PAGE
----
Wood Chip Bioreactor Controls Tile Line Nitrate Load
The Dudley Smith research farm in Illinois is tiled and wired. Todd Gleason has more on how the University of Illinois is doing nitrogen loss research near Pana.
Farmers gathered this week for a peek at the nitrogen loss control methods installed in Christian County. It’s a farm that rolls just a bit, but is pretty typical for the area other than the pastures on a portion of it. They came to hear from Laura Christianson. She’s a University of Illinois Crop Scientist, “At the Dudley Smith farm we have a wood chip bioreactor installed. A wood chip bioreactor is a little mini water treatment plant to clean nitrate out of tile drainage. The thing that makes the Dudley Smith bioreactor different is that is has baffles inside it. So, rather than the water just running straight through the wood chips, like most bioreactors, this bioreactor has baffles in it to make the water move in more of an S shape to improve how much nitrate is taken out of the drainage water”.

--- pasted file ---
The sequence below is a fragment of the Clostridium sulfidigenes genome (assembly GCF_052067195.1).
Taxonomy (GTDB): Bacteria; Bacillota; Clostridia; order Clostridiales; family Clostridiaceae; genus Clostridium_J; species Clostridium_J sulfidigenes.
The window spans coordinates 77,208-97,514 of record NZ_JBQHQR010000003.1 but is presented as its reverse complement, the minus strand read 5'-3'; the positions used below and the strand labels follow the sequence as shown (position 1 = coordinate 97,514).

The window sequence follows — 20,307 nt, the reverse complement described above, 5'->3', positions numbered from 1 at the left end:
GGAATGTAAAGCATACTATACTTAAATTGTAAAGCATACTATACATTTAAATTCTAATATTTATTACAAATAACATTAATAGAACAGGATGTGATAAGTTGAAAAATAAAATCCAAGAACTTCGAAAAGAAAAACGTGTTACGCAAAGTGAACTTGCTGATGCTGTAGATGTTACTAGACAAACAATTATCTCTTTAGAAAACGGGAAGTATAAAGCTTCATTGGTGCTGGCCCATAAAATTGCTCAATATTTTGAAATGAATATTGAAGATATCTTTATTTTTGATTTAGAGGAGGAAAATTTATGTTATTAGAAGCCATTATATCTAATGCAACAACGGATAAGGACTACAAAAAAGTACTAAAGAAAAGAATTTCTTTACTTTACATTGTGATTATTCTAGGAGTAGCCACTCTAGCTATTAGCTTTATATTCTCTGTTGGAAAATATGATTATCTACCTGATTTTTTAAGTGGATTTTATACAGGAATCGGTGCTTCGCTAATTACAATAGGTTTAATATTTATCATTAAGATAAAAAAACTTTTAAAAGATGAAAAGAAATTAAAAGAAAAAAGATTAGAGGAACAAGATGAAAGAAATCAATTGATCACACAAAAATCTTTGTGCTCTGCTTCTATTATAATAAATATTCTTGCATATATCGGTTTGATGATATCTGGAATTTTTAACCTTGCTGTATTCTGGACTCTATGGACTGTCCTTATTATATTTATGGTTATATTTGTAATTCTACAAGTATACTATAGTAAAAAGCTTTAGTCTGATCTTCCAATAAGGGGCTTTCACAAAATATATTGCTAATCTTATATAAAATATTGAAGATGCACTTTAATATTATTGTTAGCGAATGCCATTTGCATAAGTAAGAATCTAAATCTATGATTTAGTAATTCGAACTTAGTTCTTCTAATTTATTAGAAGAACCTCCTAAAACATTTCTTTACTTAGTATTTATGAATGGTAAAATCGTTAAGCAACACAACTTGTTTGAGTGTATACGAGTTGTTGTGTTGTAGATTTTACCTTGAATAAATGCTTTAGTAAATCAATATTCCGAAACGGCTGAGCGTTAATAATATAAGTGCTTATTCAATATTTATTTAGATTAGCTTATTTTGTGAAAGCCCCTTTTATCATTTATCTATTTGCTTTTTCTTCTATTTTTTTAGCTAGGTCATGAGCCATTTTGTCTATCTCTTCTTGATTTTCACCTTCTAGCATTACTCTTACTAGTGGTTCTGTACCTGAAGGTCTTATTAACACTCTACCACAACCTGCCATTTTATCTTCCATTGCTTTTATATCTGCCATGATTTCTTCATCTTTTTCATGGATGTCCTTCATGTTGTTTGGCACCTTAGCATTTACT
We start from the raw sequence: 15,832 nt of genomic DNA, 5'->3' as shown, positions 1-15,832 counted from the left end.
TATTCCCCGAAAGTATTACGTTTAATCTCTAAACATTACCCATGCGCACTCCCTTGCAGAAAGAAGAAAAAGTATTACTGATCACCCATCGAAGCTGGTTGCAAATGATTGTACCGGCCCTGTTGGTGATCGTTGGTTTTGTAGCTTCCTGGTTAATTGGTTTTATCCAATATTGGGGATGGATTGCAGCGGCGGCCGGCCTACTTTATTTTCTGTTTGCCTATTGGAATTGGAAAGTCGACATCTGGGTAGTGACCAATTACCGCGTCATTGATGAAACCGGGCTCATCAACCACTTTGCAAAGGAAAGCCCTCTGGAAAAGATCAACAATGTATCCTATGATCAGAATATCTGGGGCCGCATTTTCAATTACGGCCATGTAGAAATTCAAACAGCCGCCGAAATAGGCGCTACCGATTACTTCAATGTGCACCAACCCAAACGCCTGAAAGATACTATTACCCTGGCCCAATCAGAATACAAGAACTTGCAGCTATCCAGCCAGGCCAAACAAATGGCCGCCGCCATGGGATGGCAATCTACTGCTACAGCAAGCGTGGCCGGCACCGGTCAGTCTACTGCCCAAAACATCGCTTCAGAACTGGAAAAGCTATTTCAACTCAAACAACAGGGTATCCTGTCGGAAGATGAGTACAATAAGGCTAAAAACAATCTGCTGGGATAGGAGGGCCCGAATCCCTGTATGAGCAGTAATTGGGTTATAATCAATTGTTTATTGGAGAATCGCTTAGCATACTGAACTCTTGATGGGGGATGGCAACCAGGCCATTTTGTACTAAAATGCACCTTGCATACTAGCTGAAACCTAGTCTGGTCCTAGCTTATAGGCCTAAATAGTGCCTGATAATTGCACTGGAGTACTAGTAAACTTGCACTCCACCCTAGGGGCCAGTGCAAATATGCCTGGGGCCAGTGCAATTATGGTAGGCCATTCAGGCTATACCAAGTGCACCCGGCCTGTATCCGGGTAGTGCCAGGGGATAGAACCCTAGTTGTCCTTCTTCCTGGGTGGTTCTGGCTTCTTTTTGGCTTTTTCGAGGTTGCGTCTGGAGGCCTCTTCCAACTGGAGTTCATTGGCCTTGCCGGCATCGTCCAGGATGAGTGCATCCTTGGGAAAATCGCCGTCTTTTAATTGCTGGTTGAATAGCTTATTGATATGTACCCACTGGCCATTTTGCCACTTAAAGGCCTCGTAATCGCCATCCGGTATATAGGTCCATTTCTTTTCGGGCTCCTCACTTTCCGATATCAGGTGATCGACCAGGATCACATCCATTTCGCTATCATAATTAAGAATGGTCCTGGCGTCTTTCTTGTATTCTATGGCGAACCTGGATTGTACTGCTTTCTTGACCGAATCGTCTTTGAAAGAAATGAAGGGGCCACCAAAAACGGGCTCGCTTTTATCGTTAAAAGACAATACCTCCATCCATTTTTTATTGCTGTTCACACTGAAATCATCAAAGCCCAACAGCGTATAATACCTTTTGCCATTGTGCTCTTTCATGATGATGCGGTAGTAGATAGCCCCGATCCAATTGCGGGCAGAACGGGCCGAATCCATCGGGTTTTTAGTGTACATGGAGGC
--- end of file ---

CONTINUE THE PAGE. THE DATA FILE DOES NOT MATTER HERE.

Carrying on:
Early indications are the baffle is working as hoped. Wood chip bioreactors, even without the baffles, can remove between 20 and 40 percent of the annual nitrate load from a tile line. It’s technology farmers are interested in seeing and hopefully, says Christianson, deploying, “I think farmers are interested in wood chip bioreactors because it is something they can do that doesn’t impact their production practices. It is an edge of field practice, so you can keep on in the field however you are comfortable, but this catches that nitrate at the edge of the field before it goes down stream”.
A bioreactor is pretty simple to build. Use a backhoe to make a trench near the end of the tile, put a plastic liner in the trench, fill it with wood chips, be sure to have control structures on the inlet and outlet, and cover it with dirt. The chips will need to be replaced about every 10 years.